Where Strategy and Ethics Converge: Pharmaceutical Industry Pricing Policy for Medicare Part D Beneficiaries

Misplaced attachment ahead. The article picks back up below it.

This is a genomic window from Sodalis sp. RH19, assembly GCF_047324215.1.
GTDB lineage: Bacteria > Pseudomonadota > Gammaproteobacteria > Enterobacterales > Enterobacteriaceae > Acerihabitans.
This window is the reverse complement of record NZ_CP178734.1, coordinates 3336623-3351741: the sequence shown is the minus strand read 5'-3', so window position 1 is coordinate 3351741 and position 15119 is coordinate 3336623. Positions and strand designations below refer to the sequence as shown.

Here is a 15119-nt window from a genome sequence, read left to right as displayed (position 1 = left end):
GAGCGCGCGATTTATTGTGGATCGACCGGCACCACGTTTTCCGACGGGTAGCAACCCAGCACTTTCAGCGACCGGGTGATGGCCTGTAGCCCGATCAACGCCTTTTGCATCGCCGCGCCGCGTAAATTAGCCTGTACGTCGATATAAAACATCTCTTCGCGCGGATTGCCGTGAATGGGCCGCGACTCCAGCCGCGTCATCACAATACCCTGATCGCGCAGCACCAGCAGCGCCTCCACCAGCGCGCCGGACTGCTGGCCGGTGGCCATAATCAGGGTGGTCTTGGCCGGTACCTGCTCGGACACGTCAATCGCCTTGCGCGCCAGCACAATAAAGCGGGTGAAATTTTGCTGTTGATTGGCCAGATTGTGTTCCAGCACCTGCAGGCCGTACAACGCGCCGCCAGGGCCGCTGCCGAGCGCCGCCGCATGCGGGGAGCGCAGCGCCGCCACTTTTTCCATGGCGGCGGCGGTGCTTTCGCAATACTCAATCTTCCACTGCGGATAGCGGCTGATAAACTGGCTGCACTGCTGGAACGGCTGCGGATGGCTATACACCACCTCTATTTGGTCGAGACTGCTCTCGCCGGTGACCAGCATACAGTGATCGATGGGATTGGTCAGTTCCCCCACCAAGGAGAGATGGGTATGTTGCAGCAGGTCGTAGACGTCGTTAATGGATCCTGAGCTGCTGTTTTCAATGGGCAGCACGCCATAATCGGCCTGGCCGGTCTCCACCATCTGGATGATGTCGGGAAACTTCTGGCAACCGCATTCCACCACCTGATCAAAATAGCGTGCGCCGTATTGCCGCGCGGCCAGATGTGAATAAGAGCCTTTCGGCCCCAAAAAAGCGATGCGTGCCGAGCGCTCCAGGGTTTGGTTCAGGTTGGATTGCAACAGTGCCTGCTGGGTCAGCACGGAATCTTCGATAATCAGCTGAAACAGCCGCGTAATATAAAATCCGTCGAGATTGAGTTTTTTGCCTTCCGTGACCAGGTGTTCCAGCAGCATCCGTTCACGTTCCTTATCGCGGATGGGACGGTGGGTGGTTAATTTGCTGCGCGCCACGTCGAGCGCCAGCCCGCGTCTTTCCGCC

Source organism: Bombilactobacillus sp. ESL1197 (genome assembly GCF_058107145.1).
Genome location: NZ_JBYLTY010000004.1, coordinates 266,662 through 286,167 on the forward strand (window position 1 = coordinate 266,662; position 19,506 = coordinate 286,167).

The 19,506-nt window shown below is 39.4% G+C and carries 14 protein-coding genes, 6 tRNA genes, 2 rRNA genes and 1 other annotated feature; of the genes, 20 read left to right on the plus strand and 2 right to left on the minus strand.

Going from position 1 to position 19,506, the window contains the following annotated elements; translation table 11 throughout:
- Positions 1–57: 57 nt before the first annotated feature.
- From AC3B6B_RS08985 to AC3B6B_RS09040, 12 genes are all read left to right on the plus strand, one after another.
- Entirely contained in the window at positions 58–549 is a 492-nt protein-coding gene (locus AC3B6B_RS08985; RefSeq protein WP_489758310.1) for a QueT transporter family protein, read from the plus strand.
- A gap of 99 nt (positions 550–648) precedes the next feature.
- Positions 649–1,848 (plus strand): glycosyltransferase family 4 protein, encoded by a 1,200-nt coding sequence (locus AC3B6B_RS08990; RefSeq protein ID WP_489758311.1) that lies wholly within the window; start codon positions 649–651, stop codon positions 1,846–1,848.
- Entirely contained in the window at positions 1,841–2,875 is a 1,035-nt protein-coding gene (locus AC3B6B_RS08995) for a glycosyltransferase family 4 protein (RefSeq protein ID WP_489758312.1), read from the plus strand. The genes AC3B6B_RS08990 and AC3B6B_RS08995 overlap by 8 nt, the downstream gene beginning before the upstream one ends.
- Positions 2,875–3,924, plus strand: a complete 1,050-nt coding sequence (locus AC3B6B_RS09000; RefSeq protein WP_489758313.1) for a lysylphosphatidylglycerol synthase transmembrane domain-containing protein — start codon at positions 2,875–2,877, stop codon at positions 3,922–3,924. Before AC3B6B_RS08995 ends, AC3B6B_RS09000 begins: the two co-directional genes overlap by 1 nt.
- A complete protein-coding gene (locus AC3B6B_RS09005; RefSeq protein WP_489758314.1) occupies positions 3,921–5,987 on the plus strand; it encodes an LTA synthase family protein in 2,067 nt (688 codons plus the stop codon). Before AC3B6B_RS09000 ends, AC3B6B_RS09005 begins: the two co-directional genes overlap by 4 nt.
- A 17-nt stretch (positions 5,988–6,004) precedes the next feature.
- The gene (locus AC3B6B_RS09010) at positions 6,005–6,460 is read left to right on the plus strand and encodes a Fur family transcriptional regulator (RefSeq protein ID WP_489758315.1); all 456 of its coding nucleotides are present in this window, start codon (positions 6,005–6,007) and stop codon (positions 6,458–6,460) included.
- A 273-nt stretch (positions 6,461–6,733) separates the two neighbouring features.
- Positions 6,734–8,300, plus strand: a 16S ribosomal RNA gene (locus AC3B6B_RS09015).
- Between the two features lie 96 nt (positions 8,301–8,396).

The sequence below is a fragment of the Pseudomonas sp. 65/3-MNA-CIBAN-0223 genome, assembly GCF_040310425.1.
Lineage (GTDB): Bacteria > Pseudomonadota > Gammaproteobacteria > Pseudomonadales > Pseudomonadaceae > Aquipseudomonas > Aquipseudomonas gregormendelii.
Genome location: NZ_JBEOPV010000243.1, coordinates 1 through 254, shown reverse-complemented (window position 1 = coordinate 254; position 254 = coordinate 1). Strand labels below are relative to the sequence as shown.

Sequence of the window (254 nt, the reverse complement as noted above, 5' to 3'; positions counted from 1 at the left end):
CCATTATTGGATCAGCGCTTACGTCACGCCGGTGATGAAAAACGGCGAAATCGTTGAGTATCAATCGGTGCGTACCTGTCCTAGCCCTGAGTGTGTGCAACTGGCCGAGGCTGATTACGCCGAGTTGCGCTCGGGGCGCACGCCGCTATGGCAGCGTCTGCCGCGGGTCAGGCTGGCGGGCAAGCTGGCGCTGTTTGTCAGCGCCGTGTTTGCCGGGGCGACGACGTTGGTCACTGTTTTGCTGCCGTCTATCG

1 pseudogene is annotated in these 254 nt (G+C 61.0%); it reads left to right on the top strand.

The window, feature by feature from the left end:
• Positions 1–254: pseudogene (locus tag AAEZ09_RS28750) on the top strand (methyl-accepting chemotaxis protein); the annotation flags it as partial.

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On January 1, 2006, Medicare Part D prescription drug coverage was initiated. Concern was immediately voiced by the American Association of Retired Persons (AARP) and Families USA that, in response to this program, the pharmaceutical industry may raise prices for drugs most often used by the elderly. This paper examines the ethical implications of a revenue-maximizing pricing strategy in an industry in which third party financing mitigates an end product's true cost to the user. The perspectives of three stakeholder groups are examined: the elderly, as consumers of prescription drugs, the pharmaceutical industry, as product manufacturer and beneficiary of derived profits, and the total U.S. population, as the ultimate payer for the program via tax revenues. Key questions explored include the relationships among price strategy and access to drugs at both the micro (Medicare cohort) and macro (total population) levels, and on drug development or enhancement. The role of profit in a capitalism-based health care system is also examined. Hospital industry impact on these same stakeholder groups in response to the original 1965 Medicare law is used to compare and contrast possible outcomes of the new drug program. It is predicted that pharmaceutical firms will mimic the hospital industry, adopting a price maximizing strategy for drugs covered by the program. In the process, a utilitarian effect occurs: the benefits of increased access and diffusion of drugs counterbalance inequities in financing Medicare Part D.

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